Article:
An autistic boy has won a £500,000 payout after the hospital at the centre of the MMR scandal carried out an operation that was ‘not clinically justified’.
Jack Piper, then five, was left battling for life after the procedure, which his parents claim was carried out to establish links between his condition and bowel problems.
His bowel was perforated in more than 12 places during surgery at the Royal Free Hospital in North London.
The colonoscopy was suggested by Professor Simon Murch. He is being investigated by the General Medical Council over allegations that he carried out invasive tests including colonoscopies on 11 other children contrary to their best clinical interests.
It is an ethical issue – is a scoping procedure ethically justified? The answer is ‘no’ – that hasn’t stopped Wakers doing ‘thousands’ though apparently.
Secondly, is there any reason why looking blood is not good enough? Awhile ago, I asked a Doctor (who wished to remain anonymous) who told me:
measles is a lymphotropic virus, even more so for the vaccine strain which has been selected to exploit the CD46 cellular receptor. If there is a persistent MV infection the most logical place to detect it is in cells that it is most adept at infecting. Lymphocytes [a type of blood cell]
So, there’s not really any reason why blood cells wouldn’t be suitable to check for measles virus, despite Wakefield’s opinion.
And in fact, at least one team _wanted_ to use Wakefield’s samples but their request was ignored:
The groups of investigators that either had access to original autism specimens or investigated them later for measles virus detection were invited to take part in the study but failed to respond. Similarly, it was not possible to obtain clinical specimens of autism cases from these investigators for independent investigations.
Now I have to wonder why, if Wakefield et al are claiming that only scoped samples are any good, or that blood is no good they didn’t hand over the samples they had harvested with the gratitude of a team expecting to be replicated.
Maybe they didn’t really want another science team looking at these samples. Maybe they feared what another team would find.
And what about this inflammation Wakefield alleges to have found? Turns out that its possible to screen for inflammation without the need for scoping.
A 2002 study Effect of Pentavac and measles-mumps-rubella (MMR) vaccination on the intestine looked at:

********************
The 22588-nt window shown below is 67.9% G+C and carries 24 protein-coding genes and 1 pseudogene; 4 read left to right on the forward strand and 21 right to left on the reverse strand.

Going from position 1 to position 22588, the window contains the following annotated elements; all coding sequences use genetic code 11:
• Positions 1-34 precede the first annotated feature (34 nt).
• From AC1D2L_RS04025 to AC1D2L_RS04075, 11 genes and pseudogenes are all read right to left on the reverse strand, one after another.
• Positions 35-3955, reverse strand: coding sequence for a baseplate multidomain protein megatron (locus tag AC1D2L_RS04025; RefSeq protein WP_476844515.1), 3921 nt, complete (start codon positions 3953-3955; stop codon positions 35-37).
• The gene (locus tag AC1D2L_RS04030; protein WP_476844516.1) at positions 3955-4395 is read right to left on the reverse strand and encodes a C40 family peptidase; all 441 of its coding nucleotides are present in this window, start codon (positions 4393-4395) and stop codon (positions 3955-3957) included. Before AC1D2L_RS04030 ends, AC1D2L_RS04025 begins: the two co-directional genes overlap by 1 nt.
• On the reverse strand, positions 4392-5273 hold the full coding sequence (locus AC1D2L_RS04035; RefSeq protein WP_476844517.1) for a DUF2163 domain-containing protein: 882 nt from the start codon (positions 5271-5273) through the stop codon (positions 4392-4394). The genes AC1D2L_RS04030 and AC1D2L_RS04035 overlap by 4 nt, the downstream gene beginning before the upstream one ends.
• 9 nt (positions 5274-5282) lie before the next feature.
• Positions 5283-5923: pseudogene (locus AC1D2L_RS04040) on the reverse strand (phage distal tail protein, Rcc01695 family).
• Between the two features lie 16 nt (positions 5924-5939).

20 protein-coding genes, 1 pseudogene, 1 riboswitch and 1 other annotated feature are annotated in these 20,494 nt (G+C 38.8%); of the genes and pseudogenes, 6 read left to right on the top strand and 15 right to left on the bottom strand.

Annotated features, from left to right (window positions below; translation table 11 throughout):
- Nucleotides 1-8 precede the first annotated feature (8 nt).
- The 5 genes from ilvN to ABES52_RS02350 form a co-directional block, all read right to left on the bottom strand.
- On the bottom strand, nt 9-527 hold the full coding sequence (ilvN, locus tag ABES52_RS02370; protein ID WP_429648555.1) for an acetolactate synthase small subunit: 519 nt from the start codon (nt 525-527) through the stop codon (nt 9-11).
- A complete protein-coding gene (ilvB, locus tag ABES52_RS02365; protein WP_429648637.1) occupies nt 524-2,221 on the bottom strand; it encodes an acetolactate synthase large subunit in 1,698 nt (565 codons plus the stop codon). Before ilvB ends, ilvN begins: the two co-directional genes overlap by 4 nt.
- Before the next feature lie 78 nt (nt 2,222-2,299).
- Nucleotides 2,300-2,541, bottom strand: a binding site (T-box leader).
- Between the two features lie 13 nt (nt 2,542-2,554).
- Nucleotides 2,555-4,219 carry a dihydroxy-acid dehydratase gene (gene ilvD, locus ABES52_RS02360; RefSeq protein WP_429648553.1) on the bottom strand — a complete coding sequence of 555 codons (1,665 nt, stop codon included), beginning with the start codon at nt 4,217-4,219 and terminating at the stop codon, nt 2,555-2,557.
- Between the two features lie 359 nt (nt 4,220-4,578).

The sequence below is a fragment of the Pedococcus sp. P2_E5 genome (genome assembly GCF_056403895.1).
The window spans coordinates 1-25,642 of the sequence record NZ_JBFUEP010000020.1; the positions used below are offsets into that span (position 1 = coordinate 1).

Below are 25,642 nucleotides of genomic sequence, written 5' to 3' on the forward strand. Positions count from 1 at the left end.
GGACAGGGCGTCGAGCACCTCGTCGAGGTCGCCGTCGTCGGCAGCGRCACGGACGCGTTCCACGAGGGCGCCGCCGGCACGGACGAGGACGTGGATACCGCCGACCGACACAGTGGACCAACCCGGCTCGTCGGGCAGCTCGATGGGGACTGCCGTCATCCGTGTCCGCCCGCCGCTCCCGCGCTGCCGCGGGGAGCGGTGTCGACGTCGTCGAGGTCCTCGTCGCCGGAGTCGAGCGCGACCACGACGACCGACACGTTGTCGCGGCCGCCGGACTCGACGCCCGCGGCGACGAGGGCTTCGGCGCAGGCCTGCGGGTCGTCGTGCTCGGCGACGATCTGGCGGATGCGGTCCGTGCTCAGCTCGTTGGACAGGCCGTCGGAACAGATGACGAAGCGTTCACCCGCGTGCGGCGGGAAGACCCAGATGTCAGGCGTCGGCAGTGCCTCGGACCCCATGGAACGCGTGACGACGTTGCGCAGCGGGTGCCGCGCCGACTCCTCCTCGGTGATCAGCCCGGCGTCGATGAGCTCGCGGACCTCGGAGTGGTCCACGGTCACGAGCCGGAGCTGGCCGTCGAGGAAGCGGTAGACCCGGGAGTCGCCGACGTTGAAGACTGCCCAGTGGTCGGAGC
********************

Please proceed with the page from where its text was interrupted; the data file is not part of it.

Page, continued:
if MMR vaccination is associated with subclinical intestinal inflammation, which is central to the autistic “enterocolitis” theory
To do this, the team:
….studied 109/58 infants, before and two and four weeks after immunisation with Pentavac and MMR vaccines, for the presence of intestinal inflammation (faecal calprotectin).
The results were:
There were no statistically significant differences in faecal calprotectin concentrations at any time points (p>0.25) or when assessed in subjects studied before and after Pentavac (p>0.2) or MMR (p>0.3) vaccination
There was no evidence that either Pentavac or MMR vaccination provoked subclinical intestinal inflammation in any of our apparently healthy children during the four week post-vaccination period. This lack of a detectable intestinal inflammatory response suggests that the measles vaccine virus itself is not enterotoxic in healthy infants which argues against the MMR induced autistic “enterocolitis” theory.
And so we come back to the bottom line. What direction does peer reviewed published science take us in? It takes us away from Wakefield.
There are no good reasons to believe that blood samples are not good enough to compare with gut samples and if Wakefield believes otherwise, why didn’t he provide the samples to the Afzal team when asked to?
There is no good reason to justify dangerous, invasive procedures such as the one Wakefield has used on thousands of kids and which left one child fighting for life with a massively perforated bowel. Fecal calprotectin is more than adequate as a marker of intestinal issues and using this method reveals no association between MMR and autism.